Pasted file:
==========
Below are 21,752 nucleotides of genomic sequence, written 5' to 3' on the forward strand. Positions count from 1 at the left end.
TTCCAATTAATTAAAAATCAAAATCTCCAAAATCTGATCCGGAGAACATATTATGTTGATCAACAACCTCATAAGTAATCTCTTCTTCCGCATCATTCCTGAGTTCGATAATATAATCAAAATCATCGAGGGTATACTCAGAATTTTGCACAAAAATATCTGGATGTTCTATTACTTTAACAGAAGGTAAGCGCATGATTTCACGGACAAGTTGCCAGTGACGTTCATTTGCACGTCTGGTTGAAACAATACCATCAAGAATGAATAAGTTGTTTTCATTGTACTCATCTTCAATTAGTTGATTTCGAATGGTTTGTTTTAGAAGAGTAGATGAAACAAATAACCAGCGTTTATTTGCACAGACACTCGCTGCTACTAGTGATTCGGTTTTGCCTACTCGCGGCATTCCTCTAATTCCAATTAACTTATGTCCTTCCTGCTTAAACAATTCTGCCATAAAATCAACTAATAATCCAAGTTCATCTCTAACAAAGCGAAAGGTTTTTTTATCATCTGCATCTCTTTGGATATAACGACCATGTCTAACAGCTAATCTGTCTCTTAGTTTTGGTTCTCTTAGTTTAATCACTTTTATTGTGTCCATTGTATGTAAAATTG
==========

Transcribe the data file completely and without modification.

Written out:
Below are 21,752 nucleotides of genomic sequence, written 5' to 3' on the forward strand. Positions count from 1 at the left end.
TTCCAATTAATTAAAAATCAAAATCTCCAAAATCTGATCCGGAGAACATATTATGTTGATCAACAACCTCATAAGTAATCTCTTCTTCCGCATCATTCCTGAGTTCGATAATATAATCAAAATCATCGAGGGTATACTCAGAATTTTGCACAAAAATATCTGGATGTTCTATTACTTTAACAGAAGGTAAGCGCATGATTTCACGGACAAGTTGCCAGTGACGTTCATTTGCACGTCTGGTTGAAACAATACCATCAAGAATGAATAAGTTGTTTTCATTGTACTCATCTTCAATTAGTTGATTTCGAATGGTTTGTTTTAGAAGAGTAGATGAAACAAATAACCAGCGTTTATTTGCACAGACACTCGCTGCTACTAGTGATTCGGTTTTGCCTACTCGCGGCATTCCTCTAATTCCAATTAACTTATGTCCTTCCTGCTTAAACAATTCTGCCATAAAATCAACTAATAATCCAAGTTCATCTCTAACAAAGCGAAAGGTTTTTTTATCATCTGCATCTCTTTGGATATAACGACCATGTCTAACAGCTAATCTGTCTCTTAGTTTTGGTTCTCTTAGTTTAATCACTTTTATTGTGTCCATTGTATGTAAAATTG